Christian Girl Abducted In Egypt

Egyptian Christian Girl, 13, Abducted By Muslims

ICC Note: Another Christian girl—this time 13-year-old Agape Essam Girgis—was abducted in Egypt on December 23. The kidnappings of Christian girls and women continue to escalate in Egypt and are often accompanied by acts of extreme violence, including rape, beatings, and other forms of physical and mental abuse. “From the beginning of the Egyptian Revolution on January 25, 2011 until January 26, 2013, over 500 girls have been abducted,” said Ebram Louis, founder of the Coptic non-governmental organization Association of Victims of Abduction and Enforced Disappearance (AVAED). “There is hardly a day which passes by without a Coptic girl disappearing.”

By Mary Abdelmassih

02/03/2013 Egypt (AINA) – On December 23, 2012, 13-year-old Agape Essam Girgis from the village of Nahda, el-Ameriya, near Alexandria, went to school as usual. Failing to return home, the family knew that she went out of school accompanied by the Muslim social worker Heba and two teachers, one of the them a Salafist. She stayed missing for 9 days during which the family and sympathizers organized a sit-in in front of the renowned Alexandria Library. The Coptic Church in Alexandria also organized a conference on December 30 on the abduction of Coptic girls, with focus on Agape, which was attended by journalists and the public.

On December 31 state security contacted Bishop Pachomios and told him that they have the kidnapped girl. She was handed over to her family and the church priest where she stayed with his family for some time due to the terrible ordeal she experienced during her abduction.

Activist Ramy Attia Zakaria, of the April 6 Liberal Movement in Alexandria, interviewed Agape upon her return and said it is now confirmed that her Muslim social worker Heba was behind the abduction. “Agape left school with her and two teachers. The girl was drugged in the car to wake up in a secluded house with two sheikhs and an elderly woman,” Ramy said. He added that Agape stayed there for about eight days until three sheikhs came and spoke with one of the sheikhs she was staying with, telling him that Agape has to returned to her family as they are making demonstrations for her return. Agape said that during her stay with the Salafis sheikhs they tried to make her convert to Islam by saying the “Islamic Two Faith Confessions” but she refused. They forced her to wear the full veil and took photos of her in this dress. Agape said that she was beaten two or three times when she refused to convert to Islam.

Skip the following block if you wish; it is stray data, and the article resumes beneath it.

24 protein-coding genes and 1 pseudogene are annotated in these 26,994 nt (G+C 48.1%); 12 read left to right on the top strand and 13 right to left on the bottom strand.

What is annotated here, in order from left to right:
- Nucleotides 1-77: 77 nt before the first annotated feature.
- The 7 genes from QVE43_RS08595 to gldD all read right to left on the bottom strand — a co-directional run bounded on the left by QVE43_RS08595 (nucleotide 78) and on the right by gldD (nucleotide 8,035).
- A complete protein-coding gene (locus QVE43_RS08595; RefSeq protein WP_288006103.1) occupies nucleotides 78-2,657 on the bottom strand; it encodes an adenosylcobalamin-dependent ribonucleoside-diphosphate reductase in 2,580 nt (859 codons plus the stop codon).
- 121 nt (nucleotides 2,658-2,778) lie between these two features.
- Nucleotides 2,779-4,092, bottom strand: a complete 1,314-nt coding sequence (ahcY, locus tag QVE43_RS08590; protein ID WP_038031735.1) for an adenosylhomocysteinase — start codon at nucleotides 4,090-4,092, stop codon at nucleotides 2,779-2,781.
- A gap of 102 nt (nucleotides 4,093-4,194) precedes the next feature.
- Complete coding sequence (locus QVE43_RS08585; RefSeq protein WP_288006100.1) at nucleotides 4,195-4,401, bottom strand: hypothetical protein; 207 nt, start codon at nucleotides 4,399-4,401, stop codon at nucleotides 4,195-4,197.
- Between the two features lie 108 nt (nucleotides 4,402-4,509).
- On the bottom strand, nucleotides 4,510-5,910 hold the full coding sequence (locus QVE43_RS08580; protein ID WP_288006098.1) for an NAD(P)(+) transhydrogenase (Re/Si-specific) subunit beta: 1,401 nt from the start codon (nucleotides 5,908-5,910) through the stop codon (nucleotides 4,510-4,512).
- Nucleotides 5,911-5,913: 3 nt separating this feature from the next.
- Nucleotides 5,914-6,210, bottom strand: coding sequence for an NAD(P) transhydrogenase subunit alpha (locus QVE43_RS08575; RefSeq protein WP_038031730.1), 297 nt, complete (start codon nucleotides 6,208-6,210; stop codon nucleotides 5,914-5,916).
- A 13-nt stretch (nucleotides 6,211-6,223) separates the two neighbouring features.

After her release she was taken to el-Ameriya police station where she was told to say that “she has left home and went to el-Ameriya, where she found a sheikh and she told him that she wants to convert to Islam,” continued Ramy. When her family received her from the police station, her father, who works as a tailor, said they do not wish to accuse anyone in this case as he was pleased to get his daughter back. “Besides I have a younger daughter and I fear for her safety” said her father. Agape’s father and their church priest decided that she will not go back to school. Activist Ramy said that most of the Coptic inhabitants of Alexandria are refusing to send daughters older than 9 to school. He accused the Salafist Sheikh Sherif el-Hawary in el-Ameriya of being behind all abductions of Coptic girls in Alexandria and surrounding areas. “When a girl is abducted we go and get her from this sheikh,” said Ramy.

“From the beginning of the Egyptian Revolution on January 25, 2011 until January 26, 2013, over 500 girls have been abducted,” says Ebram Louis, founder of the Coptic non-governmental organization Association of Victims of Abduction and Enforced Disappearance (AVAED), which handles cases of abducted Coptic minors. Louis blamed the interior ministry for all the disappearances of Coptic minors, saying the ministry colludes with the Muslims. “There is hardly a day which passes by without a Coptic girl disappearing.”

According to Louis it is Salafists sheikhs who are behind nearly all abduction cases, especially in Alexandria (AINA 7-13-2011) and Mersa Matrouh. “In every Egyptian province there is a Salafist association which handles the kidnapping of Coptic girls. They have homes everywhere where they keep them.” He added that “if we inform the police where the kidnapped girl is being kept, they inform the Salafists, who then move her away to another home and then we lose all trace of her.”

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